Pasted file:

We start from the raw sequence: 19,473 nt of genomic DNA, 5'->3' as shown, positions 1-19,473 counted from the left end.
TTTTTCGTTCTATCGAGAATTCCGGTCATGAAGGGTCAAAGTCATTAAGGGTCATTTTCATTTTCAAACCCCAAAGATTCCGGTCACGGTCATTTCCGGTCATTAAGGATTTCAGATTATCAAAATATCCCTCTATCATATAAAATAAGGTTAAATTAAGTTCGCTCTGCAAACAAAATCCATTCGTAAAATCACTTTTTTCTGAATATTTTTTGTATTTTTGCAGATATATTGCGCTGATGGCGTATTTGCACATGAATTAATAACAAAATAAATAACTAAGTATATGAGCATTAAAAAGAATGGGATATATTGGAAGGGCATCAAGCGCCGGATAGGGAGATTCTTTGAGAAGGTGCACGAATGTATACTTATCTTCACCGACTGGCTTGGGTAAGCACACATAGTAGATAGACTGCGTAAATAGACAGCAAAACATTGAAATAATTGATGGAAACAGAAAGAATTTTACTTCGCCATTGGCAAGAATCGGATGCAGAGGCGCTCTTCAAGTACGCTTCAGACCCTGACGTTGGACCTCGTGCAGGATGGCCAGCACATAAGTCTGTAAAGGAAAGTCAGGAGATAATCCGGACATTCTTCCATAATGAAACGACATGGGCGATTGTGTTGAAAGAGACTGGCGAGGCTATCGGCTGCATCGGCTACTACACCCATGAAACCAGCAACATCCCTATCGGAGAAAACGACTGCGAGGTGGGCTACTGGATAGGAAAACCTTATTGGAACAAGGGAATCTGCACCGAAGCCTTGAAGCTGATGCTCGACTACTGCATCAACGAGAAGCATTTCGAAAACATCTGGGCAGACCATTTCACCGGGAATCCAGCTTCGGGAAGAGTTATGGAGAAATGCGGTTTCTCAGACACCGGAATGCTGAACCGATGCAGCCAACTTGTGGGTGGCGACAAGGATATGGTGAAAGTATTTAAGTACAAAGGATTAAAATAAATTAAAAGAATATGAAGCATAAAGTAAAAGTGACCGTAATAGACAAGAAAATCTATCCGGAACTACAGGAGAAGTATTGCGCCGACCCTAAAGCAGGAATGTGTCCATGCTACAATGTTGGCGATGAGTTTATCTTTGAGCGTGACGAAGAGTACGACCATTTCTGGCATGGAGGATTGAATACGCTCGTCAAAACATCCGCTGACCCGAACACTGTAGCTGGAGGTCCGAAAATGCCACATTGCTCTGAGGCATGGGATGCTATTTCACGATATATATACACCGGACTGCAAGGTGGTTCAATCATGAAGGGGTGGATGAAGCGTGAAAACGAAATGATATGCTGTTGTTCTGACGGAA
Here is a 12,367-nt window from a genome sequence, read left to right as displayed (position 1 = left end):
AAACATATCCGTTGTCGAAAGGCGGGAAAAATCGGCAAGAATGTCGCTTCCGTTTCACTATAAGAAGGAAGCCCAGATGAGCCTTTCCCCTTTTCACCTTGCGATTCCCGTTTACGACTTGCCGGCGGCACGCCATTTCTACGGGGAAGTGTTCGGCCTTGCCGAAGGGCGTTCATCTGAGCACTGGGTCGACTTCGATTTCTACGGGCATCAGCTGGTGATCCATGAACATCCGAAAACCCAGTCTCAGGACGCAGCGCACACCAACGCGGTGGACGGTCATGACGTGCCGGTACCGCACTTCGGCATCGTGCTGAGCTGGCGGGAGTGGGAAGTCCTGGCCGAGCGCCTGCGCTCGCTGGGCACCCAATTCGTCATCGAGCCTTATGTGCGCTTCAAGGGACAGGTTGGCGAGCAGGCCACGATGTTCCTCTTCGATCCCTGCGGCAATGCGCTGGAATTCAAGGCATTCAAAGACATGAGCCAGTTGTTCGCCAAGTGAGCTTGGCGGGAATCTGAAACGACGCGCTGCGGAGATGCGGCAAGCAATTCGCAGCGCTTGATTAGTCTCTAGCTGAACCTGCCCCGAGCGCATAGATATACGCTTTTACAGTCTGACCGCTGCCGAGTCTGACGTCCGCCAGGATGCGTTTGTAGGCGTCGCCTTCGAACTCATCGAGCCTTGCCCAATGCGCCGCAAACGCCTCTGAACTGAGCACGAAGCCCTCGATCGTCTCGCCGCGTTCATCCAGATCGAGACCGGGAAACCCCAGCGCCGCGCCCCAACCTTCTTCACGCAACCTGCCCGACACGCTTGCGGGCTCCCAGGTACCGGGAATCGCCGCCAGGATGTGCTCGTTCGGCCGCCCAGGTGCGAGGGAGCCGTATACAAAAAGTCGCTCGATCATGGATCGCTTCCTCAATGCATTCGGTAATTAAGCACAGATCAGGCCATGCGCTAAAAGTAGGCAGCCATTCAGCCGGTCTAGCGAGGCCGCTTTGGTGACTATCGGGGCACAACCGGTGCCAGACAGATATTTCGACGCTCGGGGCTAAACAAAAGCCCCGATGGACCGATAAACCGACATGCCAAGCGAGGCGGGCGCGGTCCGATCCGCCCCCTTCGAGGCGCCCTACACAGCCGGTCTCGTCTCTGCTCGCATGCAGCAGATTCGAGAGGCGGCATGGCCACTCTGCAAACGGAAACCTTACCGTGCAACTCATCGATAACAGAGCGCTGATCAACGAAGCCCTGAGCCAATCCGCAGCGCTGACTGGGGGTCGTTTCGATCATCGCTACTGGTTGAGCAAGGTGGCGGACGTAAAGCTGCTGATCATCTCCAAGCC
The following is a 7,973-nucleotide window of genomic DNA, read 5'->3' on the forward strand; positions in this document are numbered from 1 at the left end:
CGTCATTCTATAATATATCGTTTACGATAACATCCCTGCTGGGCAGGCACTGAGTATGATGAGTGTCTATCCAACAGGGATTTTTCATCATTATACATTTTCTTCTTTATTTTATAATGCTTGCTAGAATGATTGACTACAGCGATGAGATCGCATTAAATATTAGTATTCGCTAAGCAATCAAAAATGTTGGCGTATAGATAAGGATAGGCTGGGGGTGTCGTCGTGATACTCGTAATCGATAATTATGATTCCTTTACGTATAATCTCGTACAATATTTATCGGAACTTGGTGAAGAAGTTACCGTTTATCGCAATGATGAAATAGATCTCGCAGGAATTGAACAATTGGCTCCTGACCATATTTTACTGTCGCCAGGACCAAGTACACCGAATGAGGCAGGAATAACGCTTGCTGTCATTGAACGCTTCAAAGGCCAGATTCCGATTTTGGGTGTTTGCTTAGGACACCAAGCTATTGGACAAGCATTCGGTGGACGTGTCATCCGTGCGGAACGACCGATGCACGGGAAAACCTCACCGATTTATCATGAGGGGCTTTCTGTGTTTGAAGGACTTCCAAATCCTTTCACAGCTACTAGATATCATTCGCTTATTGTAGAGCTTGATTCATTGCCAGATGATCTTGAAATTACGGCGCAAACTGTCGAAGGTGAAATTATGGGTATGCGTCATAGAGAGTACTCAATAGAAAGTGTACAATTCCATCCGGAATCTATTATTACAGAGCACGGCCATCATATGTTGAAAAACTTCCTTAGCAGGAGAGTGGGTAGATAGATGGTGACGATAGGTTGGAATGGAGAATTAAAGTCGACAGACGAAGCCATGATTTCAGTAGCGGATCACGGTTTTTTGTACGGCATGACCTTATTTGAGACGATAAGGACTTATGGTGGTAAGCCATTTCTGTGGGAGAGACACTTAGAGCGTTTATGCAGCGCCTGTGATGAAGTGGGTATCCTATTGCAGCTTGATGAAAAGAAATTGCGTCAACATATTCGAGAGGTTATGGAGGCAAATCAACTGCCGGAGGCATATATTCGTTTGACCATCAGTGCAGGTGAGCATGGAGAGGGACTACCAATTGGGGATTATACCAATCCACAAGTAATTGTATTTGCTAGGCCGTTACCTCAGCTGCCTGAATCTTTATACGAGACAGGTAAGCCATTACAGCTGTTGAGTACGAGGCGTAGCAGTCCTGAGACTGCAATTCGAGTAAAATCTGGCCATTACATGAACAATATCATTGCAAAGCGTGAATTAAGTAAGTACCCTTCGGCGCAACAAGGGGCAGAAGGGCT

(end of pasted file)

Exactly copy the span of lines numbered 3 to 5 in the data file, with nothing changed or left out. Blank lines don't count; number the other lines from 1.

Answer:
Here is a 12,367-nt window from a genome sequence, read left to right as displayed (position 1 = left end):
AAACATATCCGTTGTCGAAAGGCGGGAAAAATCGGCAAGAATGTCGCTTCCGTTTCACTATAAGAAGGAAGCCCAGATGAGCCTTTCCCCTTTTCACCTTGCGATTCCCGTTTACGACTTGCCGGCGGCACGCCATTTCTACGGGGAAGTGTTCGGCCTTGCCGAAGGGCGTTCATCTGAGCACTGGGTCGACTTCGATTTCTACGGGCATCAGCTGGTGATCCATGAACATCCGAAAACCCAGTCTCAGGACGCAGCGCACACCAACGCGGTGGACGGTCATGACGTGCCGGTACCGCACTTCGGCATCGTGCTGAGCTGGCGGGAGTGGGAAGTCCTGGCCGAGCGCCTGCGCTCGCTGGGCACCCAATTCGTCATCGAGCCTTATGTGCGCTTCAAGGGACAGGTTGGCGAGCAGGCCACGATGTTCCTCTTCGATCCCTGCGGCAATGCGCTGGAATTCAAGGCATTCAAAGACATGAGCCAGTTGTTCGCCAAGTGAGCTTGGCGGGAATCTGAAACGACGCGCTGCGGAGATGCGGCAAGCAATTCGCAGCGCTTGATTAGTCTCTAGCTGAACCTGCCCCGAGCGCATAGATATACGCTTTTACAGTCTGACCGCTGCCGAGTCTGACGTCCGCCAGGATGCGTTTGTAGGCGTCGCCTTCGAACTCATCGAGCCTTGCCCAATGCGCCGCAAACGCCTCTGAACTGAGCACGAAGCCCTCGATCGTCTCGCCGCGTTCATCCAGATCGAGACCGGGAAACCCCAGCGCCGCGCCCCAACCTTCTTCACGCAACCTGCCCGACACGCTTGCGGGCTCCCAGGTACCGGGAATCGCCGCCAGGATGTGCTCGTTCGGCCGCCCAGGTGCGAGGGAGCCGTATACAAAAAGTCGCTCGATCATGGATCGCTTCCTCAATGCATTCGGTAATTAAGCACAGATCAGGCCATGCGCTAAAAGTAGGCAGCCATTCAGCCGGTCTAGCGAGGCCGCTTTGGTGACTATCGGGGCACAACCGGTGCCAGACAGATATTTCGACGCTCGGGGCTAAACAAAAGCCCCGATGGACCGATAAACCGACATGCCAAGCGAGGCGGGCGCGGTCCGATCCGCCCCCTTCGAGGCGCCCTACACAGCCGGTCTCGTCTCTGCTCGCATGCAGCAGATTCGAGAGGCGGCATGGCCACTCTGCAAACGGAAACCTTACCGTGCAACTCATCGATAACAGAGCGCTGATCAACGAAGCCCTGAGCCAATCCGCAGCGCTGACTGGGGGTCGTTTCGATCATCGCTACTGGTTGAGCAAGGTGGCGGACGTAAAGCTGCTGATCATCTCCAAGCC
The following is a 7,973-nucleotide window of genomic DNA, read 5'->3' on the forward strand; positions in this document are numbered from 1 at the left end: